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  1. #1
    cliveh's Avatar
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    Draw or photograph

    I once heard the expression "if you are not prepared to draw it don't photograph it". I think this statement sometimes holds some good advice for photographers, although I don't always adhere to this myself.

    “The contemplation of things as they are, without error or confusion, without substitution or imposture, is in itself a nobler thing than a whole harvest of invention”

    Francis Bacon

  2. #2
    Alan W's Avatar
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    Whoever said that hadn't seen my drawings!

  3. #3
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    About all I can draw is blood.

    Actually, I can draw manmade objects with reasonable averageness, but not people or nature. I think the effort of doing something by hand makes you consider each part of the image and how you want to show it. Something we sometimes forget while taking a photo and reminded of when we print or view what we forgot.

  4. #4
    cliveh's Avatar
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    The ability to draw or paint is not a natural gift, but a skill gained from practice just like photography.

    “The contemplation of things as they are, without error or confusion, without substitution or imposture, is in itself a nobler thing than a whole harvest of invention”

    Francis Bacon

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    i am terrible at drawing, it is what kept me from being trained as an architect ...
    but i have forced myself over the years to do it ..
    now whenever i go on a job i do a rendering when i walk around the site
    and i use it as a "map" where i write my descriptions of views taken .. it comes out OK

    usually my perspective wanders but with practice i keep it kind of where it is supposed to be ..

  6. #6
    Maris's Avatar
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    Drawing and photography are radically different ways of making pictures and the pictures that result are not equivalent or interchangeable. The short explanation is mildly abstract. Please forgive.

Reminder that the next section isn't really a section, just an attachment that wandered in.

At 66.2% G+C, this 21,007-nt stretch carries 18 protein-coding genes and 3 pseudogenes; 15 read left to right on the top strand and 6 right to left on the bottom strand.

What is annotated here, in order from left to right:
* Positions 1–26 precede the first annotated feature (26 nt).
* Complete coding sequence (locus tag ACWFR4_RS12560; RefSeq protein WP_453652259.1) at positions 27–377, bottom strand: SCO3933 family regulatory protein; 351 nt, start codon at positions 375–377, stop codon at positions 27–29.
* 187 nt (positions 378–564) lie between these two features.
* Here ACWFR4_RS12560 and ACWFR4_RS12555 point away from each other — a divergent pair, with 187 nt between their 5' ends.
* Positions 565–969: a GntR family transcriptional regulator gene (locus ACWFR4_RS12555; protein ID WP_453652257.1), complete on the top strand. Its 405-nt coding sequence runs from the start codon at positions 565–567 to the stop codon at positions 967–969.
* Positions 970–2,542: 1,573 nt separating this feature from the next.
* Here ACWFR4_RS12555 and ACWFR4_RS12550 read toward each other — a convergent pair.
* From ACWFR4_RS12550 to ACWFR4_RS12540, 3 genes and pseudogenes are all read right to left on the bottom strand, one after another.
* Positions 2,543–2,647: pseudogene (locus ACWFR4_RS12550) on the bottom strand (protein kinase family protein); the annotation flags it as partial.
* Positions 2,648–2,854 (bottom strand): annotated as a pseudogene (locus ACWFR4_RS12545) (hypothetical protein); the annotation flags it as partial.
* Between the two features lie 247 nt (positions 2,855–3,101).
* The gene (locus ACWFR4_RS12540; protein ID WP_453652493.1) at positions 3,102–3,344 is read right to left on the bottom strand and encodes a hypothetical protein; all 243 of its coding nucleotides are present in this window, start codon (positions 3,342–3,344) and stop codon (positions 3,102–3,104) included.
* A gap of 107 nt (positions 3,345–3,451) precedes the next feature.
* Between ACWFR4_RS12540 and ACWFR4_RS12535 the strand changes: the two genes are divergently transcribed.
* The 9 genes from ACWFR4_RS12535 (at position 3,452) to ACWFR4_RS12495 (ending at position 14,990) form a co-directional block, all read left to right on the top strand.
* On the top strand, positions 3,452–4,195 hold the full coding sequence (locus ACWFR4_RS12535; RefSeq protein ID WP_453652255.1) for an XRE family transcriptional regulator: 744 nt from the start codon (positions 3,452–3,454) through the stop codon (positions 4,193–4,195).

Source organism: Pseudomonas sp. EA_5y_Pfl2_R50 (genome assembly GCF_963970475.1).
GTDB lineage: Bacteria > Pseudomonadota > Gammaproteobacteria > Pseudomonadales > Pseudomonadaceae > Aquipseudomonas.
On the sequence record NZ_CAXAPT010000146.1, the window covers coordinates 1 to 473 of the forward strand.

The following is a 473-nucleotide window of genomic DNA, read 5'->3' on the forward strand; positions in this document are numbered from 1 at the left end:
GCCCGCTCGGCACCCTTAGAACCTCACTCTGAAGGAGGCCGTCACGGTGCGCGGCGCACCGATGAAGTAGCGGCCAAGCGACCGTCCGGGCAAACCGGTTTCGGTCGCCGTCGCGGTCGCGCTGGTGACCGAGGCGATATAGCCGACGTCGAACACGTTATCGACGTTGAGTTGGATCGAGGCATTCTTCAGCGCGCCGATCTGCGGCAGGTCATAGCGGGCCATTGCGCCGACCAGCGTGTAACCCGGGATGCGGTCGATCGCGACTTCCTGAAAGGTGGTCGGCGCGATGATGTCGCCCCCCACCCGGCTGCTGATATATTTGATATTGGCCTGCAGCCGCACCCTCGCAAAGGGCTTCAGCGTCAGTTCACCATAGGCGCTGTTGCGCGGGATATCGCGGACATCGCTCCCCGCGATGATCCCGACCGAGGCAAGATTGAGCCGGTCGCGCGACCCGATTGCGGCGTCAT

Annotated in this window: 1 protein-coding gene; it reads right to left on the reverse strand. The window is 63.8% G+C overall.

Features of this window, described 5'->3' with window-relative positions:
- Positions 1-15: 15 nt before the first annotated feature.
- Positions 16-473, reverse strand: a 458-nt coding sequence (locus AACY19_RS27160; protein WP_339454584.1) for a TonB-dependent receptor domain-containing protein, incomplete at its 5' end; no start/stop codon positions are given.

Drawing belongs to a class of picture production methods in which a mark-making "device" is directed by a set of coded instructions to lay down a bunch of marks on a substrate. The bunch of marks is the picture. Practically speaking, the mark-making device is, of course, the artist's hand with a pencil in it and the set of instructions reside in the artist's brain. If the artist has paint and brushes in hand the result is a painting. And if the artist's brain is replaced by an electronic brain and his hand is replaced by an ink-jet printer then the result is a digital picture. Yes, digital picture-making is just a fancy robotic version of good old drawing and painting.

    There is another class of imaging methods which do not use mark-making devices or coded instructions filed away in one brain or another. These methods depend on direct physical contact or direct physical sampling between subject and image. Examples include footprints, wax impressions, life casts, death masks, brass rubbings, silicone rubber moulds, coal peels, and photographs.

    Drawings and photographs have a fundamentally different relationship to subject matter and offer a different experience to the perceptive viewer. To the non-perceptive viewer "looks like" means "same as" and no mildly abstract thoughts need be entertained.
    Photography, the word itself, invented and defined by its author Sir John.F.W.Herschel, 14 March 1839 at the Royal Society, Somerset House, London. Quote "...Photography or the application of the Chemical rays of light to the purpose of pictorial representation,..". unquote.

  7. #7
    blansky's Avatar
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    Quote Originally Posted by cliveh View Post
    I once heard the expression "if you are not prepared to draw it don't photograph it". I think this statement sometimes holds some good advice for photographers, although I don't always adhere to this myself.
    Dumb expression.
    I couldn't think of anything witty to say so I left this blank.

  8. #8

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    Quote Originally Posted by cliveh View Post
    I once heard the expression "if you are not prepared to draw it don't photograph it". I think this statement sometimes holds some good advice for photographers, although I don't always adhere to this myself.
    Oh dear, have you been reading Sontag again? Poor thing.

    Cheers.
    kevs
    testing...

  9. #9
    Vincent Brady's Avatar
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    I took up photography because my drawing ability was not up to much, I had the concepts but was unable to maintain the correct scale.

  10. #10
    Newt_on_Swings's Avatar
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    Never heard of this statement before. Its kinda strange in fact, as photography was an aide to drawing, with roots going back to tracings made with camera obscuras and camera lucidas which helped artists get down perspectives and proportions accurately, and then on to using the actual photographs as an aide when making etchings for mass printing.

    I'm not a very good drawer, I was never trained or taught how to and never practiced myself. Photography helps me put things down onto a paper or whatever medium so I dont have to draw it.

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